Last week Home Depot promised to phase out sales of products made from ‘old growth’ timber by the end of 2002. Old growth timber is defined by environmental groups as forests that have never been commercially logged. In the past, Home Depot prevaricated about the defintion of old growth, and said it couldn’t identify such products in its stores because of the volume of items it sells. But last week CEO Arthur Blank pledged “that Home Depot will stop selling wood products from environmentally sensitive areas” (no definition). Home Depot said eventually it would like to sell products only made from “certified lumber”, which the company defined as material tracked throughout the production process to assure a balance of social, economic and environmental factors. Today, only 1% of lumber sold worldwide is “certified”. If this pledge sounds familiar — it should. According Ben Cassinerio, owner of Diablo Timber in Napa, CA, Home Depot made a remarkably similar pledge back in May of 1997. The company said then it would stop selling old growth redwood. Today, Home Depot’s major redwood supplier is Mendocino Redwood, owned by the Fisher family, who also own the Gap stores. “Mendocino Redwood continues to log redwood forests,” Cassinerio says. “These are not selective harvest plans, and ‘certification’ does not even address the issue of whether the timber is old growth”. Cassinerio says certification deals mainly with sustained yield forestry and eco-management. “But the old growth trees are still coming down, and the lumber produced is still on the racks at Home Depot.” Using redwood as an example, Home Depot reportedly has only one ‘certified’ producer of redwood, but this company, based in Branscomb, CA, can only produce 3% of the volume needed to supply Home Depot for a year. Home Depot was careful to say that it would give “preference” to certified wood. Cassinerio adds that it is very hard — even for the lumber professional — to spot old growth wood once it has been processed into lumber. “What does a preference for certified wood have to do with old growth?” Cassinerio wonders. “If the Depot sell redwood at all, it is contributing to the harvest of old growth timber.”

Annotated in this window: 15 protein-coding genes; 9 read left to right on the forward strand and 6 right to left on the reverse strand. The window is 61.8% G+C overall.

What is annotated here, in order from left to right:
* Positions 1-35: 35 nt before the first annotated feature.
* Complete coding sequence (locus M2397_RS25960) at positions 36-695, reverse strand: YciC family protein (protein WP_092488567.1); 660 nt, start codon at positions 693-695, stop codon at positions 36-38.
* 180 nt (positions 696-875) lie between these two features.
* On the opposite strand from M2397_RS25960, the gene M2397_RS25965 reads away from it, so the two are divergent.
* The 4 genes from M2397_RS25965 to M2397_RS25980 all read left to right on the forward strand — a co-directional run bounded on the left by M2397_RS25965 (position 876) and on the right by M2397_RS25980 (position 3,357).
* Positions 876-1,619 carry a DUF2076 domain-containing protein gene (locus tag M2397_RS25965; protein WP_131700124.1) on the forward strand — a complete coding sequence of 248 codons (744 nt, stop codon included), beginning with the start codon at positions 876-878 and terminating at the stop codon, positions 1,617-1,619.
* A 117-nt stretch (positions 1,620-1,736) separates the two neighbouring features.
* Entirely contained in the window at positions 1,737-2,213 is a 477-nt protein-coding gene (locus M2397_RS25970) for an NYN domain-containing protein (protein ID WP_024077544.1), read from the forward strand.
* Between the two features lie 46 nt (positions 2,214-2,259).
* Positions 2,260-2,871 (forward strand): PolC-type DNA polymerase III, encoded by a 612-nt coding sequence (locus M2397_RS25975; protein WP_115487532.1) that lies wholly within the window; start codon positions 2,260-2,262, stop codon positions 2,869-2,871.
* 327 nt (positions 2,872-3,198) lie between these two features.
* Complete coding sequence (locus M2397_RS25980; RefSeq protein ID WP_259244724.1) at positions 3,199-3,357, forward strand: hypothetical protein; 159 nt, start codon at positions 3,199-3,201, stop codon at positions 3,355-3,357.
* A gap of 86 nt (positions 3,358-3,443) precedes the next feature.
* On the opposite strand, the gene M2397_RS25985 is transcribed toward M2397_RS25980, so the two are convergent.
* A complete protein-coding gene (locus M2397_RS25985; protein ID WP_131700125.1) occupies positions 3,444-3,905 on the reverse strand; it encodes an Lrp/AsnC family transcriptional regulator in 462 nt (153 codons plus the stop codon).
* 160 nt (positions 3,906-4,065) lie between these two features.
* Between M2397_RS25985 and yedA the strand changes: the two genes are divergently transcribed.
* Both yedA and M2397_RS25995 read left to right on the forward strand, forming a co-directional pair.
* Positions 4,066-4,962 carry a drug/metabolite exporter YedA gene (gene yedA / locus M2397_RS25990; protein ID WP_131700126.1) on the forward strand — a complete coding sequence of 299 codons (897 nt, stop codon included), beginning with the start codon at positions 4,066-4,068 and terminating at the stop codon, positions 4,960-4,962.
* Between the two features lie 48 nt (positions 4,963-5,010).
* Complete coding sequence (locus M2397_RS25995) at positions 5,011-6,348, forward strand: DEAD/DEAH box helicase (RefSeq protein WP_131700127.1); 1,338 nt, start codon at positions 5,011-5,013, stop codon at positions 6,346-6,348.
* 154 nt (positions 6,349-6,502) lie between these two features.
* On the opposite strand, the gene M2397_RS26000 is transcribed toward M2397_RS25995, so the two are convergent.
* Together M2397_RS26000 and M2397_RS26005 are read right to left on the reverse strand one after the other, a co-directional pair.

Home Depot’s main supplier of redwood, Mendocino Redwood, recently failed to gain “certification” status from a private evaluator. The 1999 Home Depot pledge has been hailed by environmental groups and industry analysts as a “bold move”, but for others, it looks like deja vu all over again, and nothing more than the company’s 1997 pledge sawed and cut for media consumption. Blank was quick to point out that this “new” commitment to avoid old growth “is not in response to…any extreme group.” More cynical observers say the move was in response to increasing pressure from Home Depot’s stockholders, and that the old growth pledge may go the way of similar old promises from the company that now sells 10% of all the lumber sold in the world.